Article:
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DCIS & Radiation

zivagirl's picture
Posts: 19
Joined: Jun 2010

Just dx w/DCIS. Surgeon is recommending lumpectomy and radiation as well as reconstruction with a plastic surgeon. Seems from what I'm reading this goes hand in hand? I'm scared to death of the radiation!!

KayNYC's picture
Posts: 495
Joined: Mar 2010

Of course we are all different but I thought I'd let you know about my experience. I was worried that the Radiation treatment would interfere with my work and my ability to continue to do the things I enjoy. It did neither. I completed rads two weeks ago. My breast has healed nicely and I only have a little patch of peeling skin left as evidence of the treatment. During rads, I had redness, swelling and tenderness with some swelling of my arm as well. I continued to work full time and did not change my daily activites much. I had my treatments every morning at 7:15 AM before I started my work day. I made sure I used the ointments prescribed by my Rad Onc (Aquaphor and 100% Aloe Vera Gel), went to bed early, ate a healthy diet and drank lots of water. I experienced extreme fatigue two days after I completed my rads. It lasted for one full day. My energy level never declined enough to be a problem. Remaining active and involved in my normal routine, I think, was helpful to me. I recently started the hormone receptor blockers that I will take for the next five years.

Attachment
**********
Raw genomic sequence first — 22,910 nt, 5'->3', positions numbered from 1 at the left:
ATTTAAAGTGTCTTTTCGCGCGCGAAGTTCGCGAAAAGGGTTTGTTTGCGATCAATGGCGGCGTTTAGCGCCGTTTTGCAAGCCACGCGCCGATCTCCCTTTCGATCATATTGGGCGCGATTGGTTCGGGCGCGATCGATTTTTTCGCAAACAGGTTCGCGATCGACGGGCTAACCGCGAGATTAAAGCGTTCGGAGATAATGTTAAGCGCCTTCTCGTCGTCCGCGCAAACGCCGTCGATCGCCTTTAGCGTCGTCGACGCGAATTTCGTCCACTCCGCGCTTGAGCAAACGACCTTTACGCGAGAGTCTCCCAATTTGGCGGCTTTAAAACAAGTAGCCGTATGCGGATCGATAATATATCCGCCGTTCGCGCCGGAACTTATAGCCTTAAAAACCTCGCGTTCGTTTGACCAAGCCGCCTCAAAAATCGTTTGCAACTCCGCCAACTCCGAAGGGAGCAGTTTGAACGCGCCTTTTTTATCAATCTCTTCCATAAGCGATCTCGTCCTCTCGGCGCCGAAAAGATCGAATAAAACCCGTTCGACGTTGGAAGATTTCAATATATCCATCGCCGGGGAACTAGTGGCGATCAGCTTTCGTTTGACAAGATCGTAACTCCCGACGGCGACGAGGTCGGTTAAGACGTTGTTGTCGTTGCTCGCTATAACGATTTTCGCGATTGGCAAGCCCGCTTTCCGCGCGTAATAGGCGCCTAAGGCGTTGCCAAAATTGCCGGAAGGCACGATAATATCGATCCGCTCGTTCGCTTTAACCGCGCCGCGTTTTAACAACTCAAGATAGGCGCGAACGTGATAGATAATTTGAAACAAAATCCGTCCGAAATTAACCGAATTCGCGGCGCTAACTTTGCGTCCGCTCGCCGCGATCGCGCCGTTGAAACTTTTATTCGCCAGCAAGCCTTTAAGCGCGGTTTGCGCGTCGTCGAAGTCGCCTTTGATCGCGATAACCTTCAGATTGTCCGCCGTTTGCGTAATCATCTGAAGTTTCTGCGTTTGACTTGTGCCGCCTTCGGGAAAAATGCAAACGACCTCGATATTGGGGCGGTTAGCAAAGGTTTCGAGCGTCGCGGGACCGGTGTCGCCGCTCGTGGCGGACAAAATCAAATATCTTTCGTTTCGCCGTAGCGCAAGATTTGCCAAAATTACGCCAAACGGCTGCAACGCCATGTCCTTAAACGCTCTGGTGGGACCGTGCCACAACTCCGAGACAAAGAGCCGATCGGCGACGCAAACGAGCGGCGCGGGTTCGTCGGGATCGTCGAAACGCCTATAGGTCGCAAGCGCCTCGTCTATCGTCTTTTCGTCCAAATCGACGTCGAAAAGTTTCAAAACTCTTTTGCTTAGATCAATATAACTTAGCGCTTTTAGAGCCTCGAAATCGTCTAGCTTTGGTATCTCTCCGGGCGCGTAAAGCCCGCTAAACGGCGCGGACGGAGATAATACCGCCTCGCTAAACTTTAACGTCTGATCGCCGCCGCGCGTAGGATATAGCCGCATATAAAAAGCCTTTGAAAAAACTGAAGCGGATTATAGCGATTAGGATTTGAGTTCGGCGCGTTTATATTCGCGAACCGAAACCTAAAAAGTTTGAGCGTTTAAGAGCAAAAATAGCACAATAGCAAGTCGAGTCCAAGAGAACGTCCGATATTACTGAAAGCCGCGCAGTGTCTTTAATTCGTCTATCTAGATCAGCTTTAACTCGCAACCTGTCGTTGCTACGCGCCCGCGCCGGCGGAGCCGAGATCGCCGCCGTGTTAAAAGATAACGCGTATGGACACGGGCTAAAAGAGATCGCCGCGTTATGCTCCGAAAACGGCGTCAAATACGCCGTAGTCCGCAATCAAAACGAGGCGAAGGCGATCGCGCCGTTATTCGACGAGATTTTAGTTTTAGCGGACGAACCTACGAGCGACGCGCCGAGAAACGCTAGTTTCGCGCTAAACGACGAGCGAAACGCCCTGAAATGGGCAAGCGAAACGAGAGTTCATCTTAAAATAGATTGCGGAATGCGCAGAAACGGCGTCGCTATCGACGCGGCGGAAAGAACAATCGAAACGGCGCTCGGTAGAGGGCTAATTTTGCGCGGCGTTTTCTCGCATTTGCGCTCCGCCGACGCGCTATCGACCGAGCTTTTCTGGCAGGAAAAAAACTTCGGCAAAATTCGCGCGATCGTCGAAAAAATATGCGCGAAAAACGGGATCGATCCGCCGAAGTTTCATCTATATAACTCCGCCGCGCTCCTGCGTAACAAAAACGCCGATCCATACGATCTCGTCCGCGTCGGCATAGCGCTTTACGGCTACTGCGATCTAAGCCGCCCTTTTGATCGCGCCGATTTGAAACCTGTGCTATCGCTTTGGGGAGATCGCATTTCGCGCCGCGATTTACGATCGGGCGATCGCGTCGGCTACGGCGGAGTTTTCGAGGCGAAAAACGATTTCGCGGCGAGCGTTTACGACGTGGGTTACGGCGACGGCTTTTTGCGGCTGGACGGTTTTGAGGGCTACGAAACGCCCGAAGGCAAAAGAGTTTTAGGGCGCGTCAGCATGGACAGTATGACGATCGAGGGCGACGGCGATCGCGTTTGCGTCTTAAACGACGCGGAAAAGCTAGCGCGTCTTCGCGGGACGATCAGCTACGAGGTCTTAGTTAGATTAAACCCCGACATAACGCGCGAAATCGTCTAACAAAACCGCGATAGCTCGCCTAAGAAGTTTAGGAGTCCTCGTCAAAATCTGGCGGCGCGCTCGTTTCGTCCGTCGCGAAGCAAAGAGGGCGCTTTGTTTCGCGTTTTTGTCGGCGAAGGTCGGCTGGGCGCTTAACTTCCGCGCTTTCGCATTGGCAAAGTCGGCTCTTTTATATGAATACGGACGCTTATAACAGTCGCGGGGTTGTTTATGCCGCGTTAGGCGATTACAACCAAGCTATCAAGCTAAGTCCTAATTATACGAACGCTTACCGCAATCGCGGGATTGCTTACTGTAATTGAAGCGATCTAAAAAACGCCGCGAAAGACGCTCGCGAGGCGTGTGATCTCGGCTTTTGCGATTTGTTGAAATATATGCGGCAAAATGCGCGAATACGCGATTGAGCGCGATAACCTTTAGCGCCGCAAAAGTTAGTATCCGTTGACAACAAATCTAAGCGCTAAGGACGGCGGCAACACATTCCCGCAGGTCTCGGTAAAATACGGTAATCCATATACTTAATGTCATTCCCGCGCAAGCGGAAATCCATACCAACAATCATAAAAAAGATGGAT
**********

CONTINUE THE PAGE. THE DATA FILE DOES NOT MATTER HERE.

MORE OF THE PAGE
Rad treatment is not a day at the beach but it is do-able. You will be seeing your Rad Onc frequently and the Radiation teams are great at providing you with information and support. I loved my team. I return to them after the holiday for my first month check-up. I am bringing them a very tasty surprize to thank them for being so wonderful. Feel free to ask questions here. There are many Radiation Graduates (Rad Grads) that can offer informative hints and support.Wishing you all the best as you start your treatment journey.
Hugs, K

Ritzy's picture
Posts: 4382
Joined: Aug 2009

Hey zivagirl. I am puzzled as to why reconstruction was recommended for you since you will be having a lumpectomy. Reconstruction is usually for women that have a mastectomy.

I had a lumpectomy with rads. I never burned, just got the dark pink. My breast was tender during rads. I think it started around the 3rd or 4th week. I started using Aquaphor and Biafine from day one, as recommended by my own rads oncologist. My rads oncologist saw me at least once or twice a week to check my skin to make sure I was doing ok. Something that helped my husband and I was that before my rad treatments started, my rads oncologist showed us the machine, the computers, my planning and everything so that we understood better what would be going on. My husband even stood outside the room everyday and watched me on the monitor while the techs were explaining to him what was going on. I think we all fear the unknown, but, that is what helped me. Don't let rads scare you, remember they are killing any stray cancer cells that are left from the surgery, and, that is good. Good luck to you!